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Mobbing behavior and fatal attacks on snakes by Fasciated Antshrikes (Cymbilaimus lineatus)

Chiver, Ioana, Jaramillo, César A., Morton, Eugene S.
Journal of ornithology 2017 v.158 no.4 pp. 935-942
Passeriformes, antipredatory behavior, breeding, cognition, insects, models, nesting, predation, predators, reproductive success, snakes, tropical birds, tropical forests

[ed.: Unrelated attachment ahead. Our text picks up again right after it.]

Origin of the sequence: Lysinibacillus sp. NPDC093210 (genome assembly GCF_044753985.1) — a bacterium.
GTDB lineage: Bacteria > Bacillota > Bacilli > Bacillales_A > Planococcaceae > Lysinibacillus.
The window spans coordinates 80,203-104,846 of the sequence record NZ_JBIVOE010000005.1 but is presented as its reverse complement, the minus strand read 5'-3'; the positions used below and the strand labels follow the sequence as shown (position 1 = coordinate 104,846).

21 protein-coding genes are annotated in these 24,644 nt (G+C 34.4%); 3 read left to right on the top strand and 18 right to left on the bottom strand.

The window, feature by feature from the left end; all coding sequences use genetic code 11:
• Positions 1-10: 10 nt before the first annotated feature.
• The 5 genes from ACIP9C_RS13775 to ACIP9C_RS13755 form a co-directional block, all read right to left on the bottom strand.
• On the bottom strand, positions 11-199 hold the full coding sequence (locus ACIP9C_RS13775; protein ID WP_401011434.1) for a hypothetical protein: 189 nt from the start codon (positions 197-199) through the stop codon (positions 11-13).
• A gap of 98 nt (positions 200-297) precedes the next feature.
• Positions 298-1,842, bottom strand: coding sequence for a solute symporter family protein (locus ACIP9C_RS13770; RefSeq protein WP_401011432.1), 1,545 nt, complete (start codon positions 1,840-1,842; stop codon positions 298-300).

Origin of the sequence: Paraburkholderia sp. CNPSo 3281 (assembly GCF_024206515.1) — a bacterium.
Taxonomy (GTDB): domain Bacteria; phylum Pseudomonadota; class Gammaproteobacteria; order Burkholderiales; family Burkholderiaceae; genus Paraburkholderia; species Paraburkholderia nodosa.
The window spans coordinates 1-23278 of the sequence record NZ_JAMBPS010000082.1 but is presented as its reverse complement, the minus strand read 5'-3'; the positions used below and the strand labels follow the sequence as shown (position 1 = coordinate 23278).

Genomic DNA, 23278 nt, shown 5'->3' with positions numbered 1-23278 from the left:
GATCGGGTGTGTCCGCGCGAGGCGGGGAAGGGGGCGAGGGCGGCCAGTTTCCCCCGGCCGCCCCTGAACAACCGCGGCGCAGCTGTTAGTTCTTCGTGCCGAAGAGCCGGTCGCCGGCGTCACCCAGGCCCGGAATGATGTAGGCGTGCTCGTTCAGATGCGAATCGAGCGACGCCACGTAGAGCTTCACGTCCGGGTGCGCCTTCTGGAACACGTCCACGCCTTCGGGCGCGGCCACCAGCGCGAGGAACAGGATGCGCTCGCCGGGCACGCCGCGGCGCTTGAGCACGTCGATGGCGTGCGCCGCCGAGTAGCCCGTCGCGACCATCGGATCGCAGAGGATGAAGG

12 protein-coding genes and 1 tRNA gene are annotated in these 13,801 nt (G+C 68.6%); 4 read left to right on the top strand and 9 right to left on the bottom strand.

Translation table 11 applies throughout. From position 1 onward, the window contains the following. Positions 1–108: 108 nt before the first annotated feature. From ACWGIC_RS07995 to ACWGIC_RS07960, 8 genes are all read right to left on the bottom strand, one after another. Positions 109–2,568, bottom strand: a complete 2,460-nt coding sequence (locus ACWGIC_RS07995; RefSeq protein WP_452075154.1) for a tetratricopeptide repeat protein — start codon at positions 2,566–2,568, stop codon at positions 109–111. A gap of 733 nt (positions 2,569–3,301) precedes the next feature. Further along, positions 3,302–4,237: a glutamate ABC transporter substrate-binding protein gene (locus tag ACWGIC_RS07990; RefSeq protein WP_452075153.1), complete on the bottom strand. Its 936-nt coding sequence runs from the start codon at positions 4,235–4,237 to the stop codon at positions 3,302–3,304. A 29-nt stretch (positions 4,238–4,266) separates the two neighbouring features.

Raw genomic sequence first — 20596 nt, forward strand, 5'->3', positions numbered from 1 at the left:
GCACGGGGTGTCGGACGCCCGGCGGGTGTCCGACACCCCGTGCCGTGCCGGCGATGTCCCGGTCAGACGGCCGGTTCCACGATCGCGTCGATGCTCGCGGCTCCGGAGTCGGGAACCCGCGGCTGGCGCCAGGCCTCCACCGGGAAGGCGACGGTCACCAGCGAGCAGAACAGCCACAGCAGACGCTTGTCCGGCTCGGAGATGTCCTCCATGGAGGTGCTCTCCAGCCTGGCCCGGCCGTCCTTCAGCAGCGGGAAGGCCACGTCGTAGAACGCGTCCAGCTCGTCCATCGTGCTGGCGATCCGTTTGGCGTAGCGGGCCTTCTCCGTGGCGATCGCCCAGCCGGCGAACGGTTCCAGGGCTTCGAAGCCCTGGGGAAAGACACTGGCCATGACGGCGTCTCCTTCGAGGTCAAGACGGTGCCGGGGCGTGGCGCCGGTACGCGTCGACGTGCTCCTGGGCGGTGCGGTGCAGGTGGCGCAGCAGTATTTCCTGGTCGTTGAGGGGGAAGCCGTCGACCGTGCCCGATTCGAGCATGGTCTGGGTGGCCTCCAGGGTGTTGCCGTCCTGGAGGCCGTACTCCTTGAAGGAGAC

Birds often mob potential predators, which alerts other prey individuals of the danger and drives the predator away. Participation in, or increased intensity of mobbing is often associated with breeding activity suggesting an important function in the defense of nests and young. Less is known about bird mobbing of snakes, however, although these are important predators of birds, particularly at nests in tropical forests. Here, we report observations of mobbing behavior, some escalating into fatal attacks, of snakes by individuals of a tropical bird species, the Fasciated Antshrike (Cymbilaimus lineatus). In addition, we conducted snake-model presentations when Fasciated Antshrike pairs had active nests, and when not nesting, to examine the extent that pairs maintain a mobbing response outside of the nesting period. Pairs approached the snake model on average within 59 s (range 15–120 s) and 0.9 m (0.1–5 m) with no difference with nesting status. Our observations of mobbing behavior and fatal attacks suggest that passerines can also present a threat to potential snake predators and that mobbing is likely important in influencing predation rate. Mobbing when not nesting may be important in predator deterrence in bird species with year-round residency, and could influence territory quality and reproductive success. Forest birds that hunt large insects or other potentially dangerous prey may have morphological and cognitive specializations that help them to effectively mount a successful attack against predatory snakes.